Choosing Honey from Happy Bees
While cartoon bees seem to have a perpetual smile, it’s harder to tell if real bees are happy. However, when you look at the health of the hive, you can try. Why is this important? For one thing, bee populations are in decline. Bees live in a stressful environment full of pesticides, where they’re often moved around and don’t always get to eat the honey that they’ve made. You want to make sure that your beekeeper helps maintain healthy bee populations.
There are many things that a beekeeper can do to keep a hive happy. Many bees get moved from place to place through the pollination season. While this is wonderful for the fruit that needs pollination, it’s harder on the bees. If you can, choose honey from bees that get to stay in one place. Some beekeepers remove the majority of the honey from the hive and replace it with a syrup solution. Honey contains micronutrients and proteins that are important to the bees, while syrup does not. Try to choose honey that comes from a beekeeper who allows some honey to stay in the hive, so that the bees can stay healthy eating their own honey in the winter months. It’s stressful to be disturbed all of the time, and while bees and humans can get along well, the savvy beekeeper only interferes when necessary to check on the health of the hive. Overall, make sure that your beekeeper shows care and sensitivity to the bees, intervening when necessary but striving to allow the bees to do their own thing.
Check out this recipe for Homemade Honey Shower Soap!
Finding Sweet Success
Now that you have your parameters for your honey, how can you find a farmer who’s willing to share? There are a few places you can look.
- Does your grocery store carry local honey? Contact that beekeeper and ask about his practices and about bulk rates.
- Look at local farm directories and their list of products. Do your local farmers also have a few hives? See if they’d like to sell you some honey when you visit to buy produce to preserve. Develop a long term relationship so that you can come back to the same farm again and again.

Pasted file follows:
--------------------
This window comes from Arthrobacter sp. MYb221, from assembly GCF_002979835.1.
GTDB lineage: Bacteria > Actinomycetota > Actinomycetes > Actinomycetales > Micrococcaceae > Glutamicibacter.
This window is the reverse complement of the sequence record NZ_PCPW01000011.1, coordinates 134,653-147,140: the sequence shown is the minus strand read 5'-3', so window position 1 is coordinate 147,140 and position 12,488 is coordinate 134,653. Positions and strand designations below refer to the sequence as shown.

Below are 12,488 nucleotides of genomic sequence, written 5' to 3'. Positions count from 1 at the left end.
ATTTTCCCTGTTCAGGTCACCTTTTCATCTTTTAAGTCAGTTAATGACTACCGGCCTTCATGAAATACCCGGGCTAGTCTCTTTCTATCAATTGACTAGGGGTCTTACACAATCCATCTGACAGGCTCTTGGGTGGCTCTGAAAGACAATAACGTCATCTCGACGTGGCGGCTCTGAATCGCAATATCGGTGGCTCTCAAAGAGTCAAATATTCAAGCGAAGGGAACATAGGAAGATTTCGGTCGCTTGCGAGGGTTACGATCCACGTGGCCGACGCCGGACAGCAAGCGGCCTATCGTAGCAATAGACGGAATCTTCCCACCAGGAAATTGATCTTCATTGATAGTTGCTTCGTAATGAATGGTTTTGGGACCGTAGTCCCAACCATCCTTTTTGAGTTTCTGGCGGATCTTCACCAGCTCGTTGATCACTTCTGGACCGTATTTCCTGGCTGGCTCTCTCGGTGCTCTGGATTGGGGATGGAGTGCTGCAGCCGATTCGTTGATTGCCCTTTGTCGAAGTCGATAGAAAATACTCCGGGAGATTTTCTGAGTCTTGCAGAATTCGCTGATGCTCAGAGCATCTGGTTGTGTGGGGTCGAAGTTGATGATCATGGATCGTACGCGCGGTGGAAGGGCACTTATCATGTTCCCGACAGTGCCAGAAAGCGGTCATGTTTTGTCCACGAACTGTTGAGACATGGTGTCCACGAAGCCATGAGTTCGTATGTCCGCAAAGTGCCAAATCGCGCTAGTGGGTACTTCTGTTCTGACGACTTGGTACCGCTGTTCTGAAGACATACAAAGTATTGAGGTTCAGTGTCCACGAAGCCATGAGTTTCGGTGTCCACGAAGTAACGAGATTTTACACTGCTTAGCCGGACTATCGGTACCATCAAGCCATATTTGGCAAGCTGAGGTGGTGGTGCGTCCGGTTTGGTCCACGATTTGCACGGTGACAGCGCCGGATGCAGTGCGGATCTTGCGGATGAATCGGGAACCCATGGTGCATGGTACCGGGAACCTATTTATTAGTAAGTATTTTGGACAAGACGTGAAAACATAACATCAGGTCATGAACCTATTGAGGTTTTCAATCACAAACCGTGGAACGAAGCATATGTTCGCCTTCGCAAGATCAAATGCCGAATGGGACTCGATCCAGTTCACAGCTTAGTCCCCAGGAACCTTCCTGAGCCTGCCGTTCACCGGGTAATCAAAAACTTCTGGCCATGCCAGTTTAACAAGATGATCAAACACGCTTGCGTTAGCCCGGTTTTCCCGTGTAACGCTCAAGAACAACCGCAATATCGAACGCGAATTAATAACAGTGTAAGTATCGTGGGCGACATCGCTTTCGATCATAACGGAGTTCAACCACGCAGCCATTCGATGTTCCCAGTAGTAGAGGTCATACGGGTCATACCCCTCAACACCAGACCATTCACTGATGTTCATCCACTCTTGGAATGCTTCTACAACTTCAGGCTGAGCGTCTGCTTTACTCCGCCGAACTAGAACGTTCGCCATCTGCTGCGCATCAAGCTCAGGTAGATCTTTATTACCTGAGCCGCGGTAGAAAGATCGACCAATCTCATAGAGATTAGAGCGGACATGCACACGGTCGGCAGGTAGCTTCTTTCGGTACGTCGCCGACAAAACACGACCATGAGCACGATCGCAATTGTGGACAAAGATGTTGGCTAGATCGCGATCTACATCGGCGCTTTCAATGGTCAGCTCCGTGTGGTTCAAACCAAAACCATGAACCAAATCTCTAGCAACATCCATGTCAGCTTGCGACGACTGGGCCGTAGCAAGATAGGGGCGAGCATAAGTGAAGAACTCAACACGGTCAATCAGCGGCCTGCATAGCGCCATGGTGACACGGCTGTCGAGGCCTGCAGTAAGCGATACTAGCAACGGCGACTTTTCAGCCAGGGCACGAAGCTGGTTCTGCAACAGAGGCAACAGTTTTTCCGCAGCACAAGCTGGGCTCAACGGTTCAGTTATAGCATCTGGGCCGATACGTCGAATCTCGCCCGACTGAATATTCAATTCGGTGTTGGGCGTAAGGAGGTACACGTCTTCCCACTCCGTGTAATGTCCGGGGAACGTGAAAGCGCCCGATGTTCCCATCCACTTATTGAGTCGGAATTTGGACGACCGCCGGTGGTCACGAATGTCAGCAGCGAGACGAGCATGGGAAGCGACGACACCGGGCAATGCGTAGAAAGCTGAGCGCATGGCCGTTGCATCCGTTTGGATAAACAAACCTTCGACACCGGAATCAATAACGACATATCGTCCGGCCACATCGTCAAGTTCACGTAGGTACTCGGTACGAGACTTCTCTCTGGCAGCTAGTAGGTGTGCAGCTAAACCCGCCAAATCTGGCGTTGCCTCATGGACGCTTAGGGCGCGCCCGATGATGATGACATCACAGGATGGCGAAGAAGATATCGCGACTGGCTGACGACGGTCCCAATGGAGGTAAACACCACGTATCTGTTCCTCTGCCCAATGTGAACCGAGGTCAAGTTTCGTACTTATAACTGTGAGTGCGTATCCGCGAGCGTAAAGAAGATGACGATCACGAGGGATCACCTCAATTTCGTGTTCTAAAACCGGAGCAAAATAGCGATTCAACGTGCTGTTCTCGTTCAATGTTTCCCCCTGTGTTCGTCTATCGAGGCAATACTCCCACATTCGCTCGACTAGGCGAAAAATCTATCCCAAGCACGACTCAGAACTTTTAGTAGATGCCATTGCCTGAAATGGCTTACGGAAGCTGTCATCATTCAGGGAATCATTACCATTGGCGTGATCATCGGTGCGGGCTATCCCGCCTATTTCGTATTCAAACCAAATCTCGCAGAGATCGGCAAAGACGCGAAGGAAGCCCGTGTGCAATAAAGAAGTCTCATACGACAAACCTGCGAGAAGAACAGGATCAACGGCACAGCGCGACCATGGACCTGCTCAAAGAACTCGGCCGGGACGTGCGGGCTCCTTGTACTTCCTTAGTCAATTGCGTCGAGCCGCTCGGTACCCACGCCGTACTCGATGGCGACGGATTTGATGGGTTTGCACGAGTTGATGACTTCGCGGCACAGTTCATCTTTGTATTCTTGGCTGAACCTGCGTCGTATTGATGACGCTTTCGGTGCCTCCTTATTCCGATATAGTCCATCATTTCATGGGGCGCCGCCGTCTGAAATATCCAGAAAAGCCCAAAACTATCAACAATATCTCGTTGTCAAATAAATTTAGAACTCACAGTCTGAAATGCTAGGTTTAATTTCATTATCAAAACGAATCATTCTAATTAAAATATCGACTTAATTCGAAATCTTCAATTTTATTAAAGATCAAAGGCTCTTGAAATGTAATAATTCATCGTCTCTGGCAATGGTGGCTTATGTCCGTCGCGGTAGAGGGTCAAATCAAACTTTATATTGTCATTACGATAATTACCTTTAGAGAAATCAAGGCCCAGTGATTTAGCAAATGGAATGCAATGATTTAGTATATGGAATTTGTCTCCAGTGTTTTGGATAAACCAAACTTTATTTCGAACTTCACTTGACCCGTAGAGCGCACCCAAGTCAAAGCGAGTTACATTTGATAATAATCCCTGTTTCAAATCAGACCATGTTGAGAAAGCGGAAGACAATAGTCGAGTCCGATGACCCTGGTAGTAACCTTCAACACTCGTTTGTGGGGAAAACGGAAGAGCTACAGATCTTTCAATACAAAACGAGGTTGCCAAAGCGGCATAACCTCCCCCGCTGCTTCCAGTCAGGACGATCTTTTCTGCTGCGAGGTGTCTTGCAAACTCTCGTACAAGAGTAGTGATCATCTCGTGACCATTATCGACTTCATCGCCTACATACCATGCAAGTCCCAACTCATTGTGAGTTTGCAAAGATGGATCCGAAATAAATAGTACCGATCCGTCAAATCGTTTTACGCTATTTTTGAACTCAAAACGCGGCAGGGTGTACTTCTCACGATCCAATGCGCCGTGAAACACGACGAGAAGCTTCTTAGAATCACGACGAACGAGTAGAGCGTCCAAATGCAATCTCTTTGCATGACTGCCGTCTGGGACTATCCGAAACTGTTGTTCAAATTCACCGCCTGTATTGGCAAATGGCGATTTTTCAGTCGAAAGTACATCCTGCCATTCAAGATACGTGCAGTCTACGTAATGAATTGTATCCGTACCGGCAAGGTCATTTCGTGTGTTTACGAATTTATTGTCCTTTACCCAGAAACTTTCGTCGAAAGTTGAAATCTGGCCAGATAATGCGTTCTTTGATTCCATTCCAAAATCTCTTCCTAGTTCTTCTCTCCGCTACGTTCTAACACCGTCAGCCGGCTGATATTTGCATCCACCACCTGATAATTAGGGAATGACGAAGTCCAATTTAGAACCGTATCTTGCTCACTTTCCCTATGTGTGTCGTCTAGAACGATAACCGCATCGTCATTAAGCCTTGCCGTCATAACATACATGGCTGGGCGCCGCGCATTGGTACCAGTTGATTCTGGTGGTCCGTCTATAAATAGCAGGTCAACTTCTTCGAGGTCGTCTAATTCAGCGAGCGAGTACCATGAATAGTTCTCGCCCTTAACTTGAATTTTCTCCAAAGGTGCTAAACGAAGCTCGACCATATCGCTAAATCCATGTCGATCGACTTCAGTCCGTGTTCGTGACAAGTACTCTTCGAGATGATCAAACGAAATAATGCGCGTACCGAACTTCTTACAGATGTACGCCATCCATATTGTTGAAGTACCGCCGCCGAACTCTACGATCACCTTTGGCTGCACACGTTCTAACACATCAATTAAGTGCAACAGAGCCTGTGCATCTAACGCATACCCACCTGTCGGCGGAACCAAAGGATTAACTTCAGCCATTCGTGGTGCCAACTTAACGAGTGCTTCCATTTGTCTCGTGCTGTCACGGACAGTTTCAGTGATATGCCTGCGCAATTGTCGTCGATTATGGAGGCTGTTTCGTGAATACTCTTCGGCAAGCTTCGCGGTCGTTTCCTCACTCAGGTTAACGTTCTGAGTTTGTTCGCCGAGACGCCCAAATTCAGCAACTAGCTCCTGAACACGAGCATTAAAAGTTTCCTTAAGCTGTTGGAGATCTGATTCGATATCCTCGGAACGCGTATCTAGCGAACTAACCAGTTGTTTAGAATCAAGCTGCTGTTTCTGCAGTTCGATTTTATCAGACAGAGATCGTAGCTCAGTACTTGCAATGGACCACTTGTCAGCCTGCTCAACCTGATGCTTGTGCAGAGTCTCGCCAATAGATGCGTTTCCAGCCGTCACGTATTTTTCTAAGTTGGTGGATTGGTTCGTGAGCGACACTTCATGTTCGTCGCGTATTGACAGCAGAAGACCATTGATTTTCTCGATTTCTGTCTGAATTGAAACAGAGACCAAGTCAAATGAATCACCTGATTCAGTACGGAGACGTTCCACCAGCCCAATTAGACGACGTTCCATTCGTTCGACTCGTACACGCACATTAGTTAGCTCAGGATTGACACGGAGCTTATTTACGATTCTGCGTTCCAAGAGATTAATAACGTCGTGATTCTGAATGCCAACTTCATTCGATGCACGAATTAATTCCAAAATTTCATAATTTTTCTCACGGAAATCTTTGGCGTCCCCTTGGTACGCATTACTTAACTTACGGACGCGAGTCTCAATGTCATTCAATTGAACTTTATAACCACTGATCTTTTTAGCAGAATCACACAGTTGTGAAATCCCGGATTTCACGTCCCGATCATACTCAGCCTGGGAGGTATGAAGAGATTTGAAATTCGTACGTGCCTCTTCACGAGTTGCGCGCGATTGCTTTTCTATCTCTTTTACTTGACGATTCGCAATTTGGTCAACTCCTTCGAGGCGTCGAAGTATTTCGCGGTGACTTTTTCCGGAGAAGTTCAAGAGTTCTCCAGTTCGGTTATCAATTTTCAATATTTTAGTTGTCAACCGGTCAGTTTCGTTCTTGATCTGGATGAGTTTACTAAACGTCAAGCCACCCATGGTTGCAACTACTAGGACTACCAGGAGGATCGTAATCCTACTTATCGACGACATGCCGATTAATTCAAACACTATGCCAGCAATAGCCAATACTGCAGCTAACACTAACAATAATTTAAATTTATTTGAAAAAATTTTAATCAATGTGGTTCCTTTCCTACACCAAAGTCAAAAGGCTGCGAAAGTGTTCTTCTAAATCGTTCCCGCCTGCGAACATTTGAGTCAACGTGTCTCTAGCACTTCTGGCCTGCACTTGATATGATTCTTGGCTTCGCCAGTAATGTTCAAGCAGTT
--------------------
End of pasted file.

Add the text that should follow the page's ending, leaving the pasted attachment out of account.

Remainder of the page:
- Contact beekeeping clubs to find local beekeepers. While very small scale beekeepers likely keep their own honey, beekeepers with a few hives may give or sell some to friends and family. Become a friend!
- If you’re in an urban area, look for groups that are working to restore bee populations and bee habitat. Many of these groups focus on native bees, but some of them also have rooftop hives and small-scale businesses that generate income for their nonprofit.
- If you’re in an urban area or an area with few beekeepers but you enjoy visiting rural areas on vacation, make this vacation even sweeter and use this opportunity to purchase honey from an out of town beekeeper.
With Honey, It’s Good to Have a Backup Plan
Honeybees are rather sensitive to disease and even to variations in the weather. This means that if you want to have delicious local honey, it’s best to have a backup plan or two. That honey source you had last year may need to rebuild hives after a harsh winter of losses. If you rely on small scale beekeepers for your honey, keep in mind that people move and they also decide to move in and out of the world of beekeeping.
Have you found a wonderful source of local honey, or are you a beekeeper yourself? Please add your own ideas of what to look for as people search for the honey source that’s right for them.